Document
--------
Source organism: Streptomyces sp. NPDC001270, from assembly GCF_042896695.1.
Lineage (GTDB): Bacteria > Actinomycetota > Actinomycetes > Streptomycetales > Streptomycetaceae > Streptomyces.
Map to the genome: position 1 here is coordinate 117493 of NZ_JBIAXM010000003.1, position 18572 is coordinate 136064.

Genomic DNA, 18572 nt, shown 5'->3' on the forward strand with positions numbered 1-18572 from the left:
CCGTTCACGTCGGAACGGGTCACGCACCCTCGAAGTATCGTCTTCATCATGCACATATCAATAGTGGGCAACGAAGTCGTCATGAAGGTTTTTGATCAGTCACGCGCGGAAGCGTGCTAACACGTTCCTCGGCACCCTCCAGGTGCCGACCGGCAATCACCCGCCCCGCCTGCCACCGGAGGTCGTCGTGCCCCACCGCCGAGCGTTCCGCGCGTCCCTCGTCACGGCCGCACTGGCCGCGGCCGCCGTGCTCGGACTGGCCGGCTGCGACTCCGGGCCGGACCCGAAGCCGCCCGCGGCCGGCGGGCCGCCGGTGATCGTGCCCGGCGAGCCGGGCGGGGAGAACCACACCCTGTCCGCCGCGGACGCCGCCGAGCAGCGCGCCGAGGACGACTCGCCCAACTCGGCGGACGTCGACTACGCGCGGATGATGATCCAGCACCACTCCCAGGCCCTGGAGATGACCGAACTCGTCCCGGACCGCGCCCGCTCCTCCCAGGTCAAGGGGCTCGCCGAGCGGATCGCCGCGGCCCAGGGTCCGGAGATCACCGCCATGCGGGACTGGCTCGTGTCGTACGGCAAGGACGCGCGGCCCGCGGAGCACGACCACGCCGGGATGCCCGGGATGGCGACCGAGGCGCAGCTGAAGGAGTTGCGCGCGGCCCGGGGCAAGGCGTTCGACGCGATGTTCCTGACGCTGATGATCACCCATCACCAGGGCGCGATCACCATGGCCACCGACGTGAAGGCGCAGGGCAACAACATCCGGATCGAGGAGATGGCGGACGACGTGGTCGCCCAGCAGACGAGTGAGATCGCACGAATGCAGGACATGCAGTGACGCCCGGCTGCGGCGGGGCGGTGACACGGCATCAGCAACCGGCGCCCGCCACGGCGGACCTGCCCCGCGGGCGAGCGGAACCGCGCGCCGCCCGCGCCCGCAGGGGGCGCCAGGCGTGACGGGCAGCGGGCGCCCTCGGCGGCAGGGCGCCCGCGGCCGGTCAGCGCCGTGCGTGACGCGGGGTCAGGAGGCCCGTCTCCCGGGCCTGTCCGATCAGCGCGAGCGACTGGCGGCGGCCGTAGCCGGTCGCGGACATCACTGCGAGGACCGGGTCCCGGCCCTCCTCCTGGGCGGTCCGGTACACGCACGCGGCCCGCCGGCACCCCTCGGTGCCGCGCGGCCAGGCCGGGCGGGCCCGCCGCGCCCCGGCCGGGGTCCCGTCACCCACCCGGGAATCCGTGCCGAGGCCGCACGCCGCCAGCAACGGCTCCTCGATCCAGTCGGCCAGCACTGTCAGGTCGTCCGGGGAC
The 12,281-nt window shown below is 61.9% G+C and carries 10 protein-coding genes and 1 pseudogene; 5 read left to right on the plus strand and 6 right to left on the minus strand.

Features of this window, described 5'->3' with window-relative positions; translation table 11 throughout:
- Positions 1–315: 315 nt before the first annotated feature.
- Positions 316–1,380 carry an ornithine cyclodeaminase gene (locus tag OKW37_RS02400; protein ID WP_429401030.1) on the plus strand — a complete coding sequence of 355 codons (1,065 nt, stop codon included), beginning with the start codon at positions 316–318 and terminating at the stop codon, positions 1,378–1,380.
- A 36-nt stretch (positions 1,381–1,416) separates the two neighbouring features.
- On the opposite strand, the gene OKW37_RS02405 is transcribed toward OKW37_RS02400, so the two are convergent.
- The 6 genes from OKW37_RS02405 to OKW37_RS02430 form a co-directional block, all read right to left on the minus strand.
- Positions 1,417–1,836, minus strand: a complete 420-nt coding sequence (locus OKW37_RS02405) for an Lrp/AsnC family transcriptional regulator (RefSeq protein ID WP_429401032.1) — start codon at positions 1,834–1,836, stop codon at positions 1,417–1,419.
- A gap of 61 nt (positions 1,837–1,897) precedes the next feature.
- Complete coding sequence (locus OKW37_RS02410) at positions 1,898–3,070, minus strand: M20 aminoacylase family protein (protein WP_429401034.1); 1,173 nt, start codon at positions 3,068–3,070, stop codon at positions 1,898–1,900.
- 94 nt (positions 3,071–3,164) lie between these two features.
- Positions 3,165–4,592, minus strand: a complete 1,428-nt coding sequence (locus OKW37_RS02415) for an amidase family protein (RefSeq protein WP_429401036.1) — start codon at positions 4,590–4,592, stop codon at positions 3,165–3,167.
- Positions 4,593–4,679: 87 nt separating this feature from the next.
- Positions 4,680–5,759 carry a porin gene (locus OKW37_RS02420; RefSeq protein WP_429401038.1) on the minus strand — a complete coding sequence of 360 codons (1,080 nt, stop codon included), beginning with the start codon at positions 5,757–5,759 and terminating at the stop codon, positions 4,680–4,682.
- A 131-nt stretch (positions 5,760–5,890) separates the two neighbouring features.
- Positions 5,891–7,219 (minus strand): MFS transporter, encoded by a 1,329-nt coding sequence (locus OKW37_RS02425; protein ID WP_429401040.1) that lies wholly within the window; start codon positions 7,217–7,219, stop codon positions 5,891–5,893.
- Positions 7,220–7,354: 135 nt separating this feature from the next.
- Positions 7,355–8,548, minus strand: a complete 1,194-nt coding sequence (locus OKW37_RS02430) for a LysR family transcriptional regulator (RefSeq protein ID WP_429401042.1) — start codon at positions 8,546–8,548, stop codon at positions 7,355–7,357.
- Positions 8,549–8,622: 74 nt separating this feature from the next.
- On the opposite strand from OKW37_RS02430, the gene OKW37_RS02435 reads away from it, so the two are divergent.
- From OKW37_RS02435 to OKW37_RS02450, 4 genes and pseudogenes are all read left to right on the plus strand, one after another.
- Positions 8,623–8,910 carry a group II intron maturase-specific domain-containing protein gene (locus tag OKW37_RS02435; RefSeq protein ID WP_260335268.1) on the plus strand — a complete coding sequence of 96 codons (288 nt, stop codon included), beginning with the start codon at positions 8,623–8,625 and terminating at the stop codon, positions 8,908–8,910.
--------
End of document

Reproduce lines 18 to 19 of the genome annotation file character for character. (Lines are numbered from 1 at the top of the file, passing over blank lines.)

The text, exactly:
- Positions 4,593–4,679: 87 nt separating this feature from the next.
- Positions 4,680–5,759 carry a porin gene (locus OKW37_RS02420; RefSeq protein WP_429401038.1) on the minus strand — a complete coding sequence of 360 codons (1,080 nt, stop codon included), beginning with the start codon at positions 5,757–5,759 and terminating at the stop codon, positions 4,680–4,682.